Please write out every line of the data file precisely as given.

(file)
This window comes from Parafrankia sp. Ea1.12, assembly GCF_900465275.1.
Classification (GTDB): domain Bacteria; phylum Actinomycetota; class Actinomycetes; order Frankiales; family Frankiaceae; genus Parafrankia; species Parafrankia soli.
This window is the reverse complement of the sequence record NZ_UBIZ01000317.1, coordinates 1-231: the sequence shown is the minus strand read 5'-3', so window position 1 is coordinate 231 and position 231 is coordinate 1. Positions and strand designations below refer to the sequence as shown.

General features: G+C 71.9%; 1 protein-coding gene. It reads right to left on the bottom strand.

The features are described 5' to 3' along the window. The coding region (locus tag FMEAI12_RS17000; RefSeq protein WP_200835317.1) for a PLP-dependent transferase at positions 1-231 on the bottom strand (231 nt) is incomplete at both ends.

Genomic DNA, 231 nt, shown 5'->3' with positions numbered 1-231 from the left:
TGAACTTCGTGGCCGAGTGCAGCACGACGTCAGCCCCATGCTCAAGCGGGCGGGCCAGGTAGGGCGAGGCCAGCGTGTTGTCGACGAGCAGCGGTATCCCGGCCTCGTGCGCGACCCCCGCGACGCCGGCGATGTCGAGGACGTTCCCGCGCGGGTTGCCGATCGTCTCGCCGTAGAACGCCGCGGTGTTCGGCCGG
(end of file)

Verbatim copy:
This window comes from Parafrankia sp. Ea1.12, assembly GCF_900465275.1.
Classification (GTDB): domain Bacteria; phylum Actinomycetota; class Actinomycetes; order Frankiales; family Frankiaceae; genus Parafrankia; species Parafrankia soli.
This window is the reverse complement of the sequence record NZ_UBIZ01000317.1, coordinates 1-231: the sequence shown is the minus strand read 5'-3', so window position 1 is coordinate 231 and position 231 is coordinate 1. Positions and strand designations below refer to the sequence as shown.

General features: G+C 71.9%; 1 protein-coding gene. It reads right to left on the bottom strand.

The features are described 5' to 3' along the window. The coding region (locus tag FMEAI12_RS17000; RefSeq protein WP_200835317.1) for a PLP-dependent transferase at positions 1-231 on the bottom strand (231 nt) is incomplete at both ends.

Genomic DNA, 231 nt, shown 5'->3' with positions numbered 1-231 from the left:
TGAACTTCGTGGCCGAGTGCAGCACGACGTCAGCCCCATGCTCAAGCGGGCGGGCCAGGTAGGGCGAGGCCAGCGTGTTGTCGACGAGCAGCGGTATCCCGGCCTCGTGCGCGACCCCCGCGACGCCGGCGATGTCGAGGACGTTCCCGCGCGGGTTGCCGATCGTCTCGCCGTAGAACGCCGCGGTGTTCGGCCGG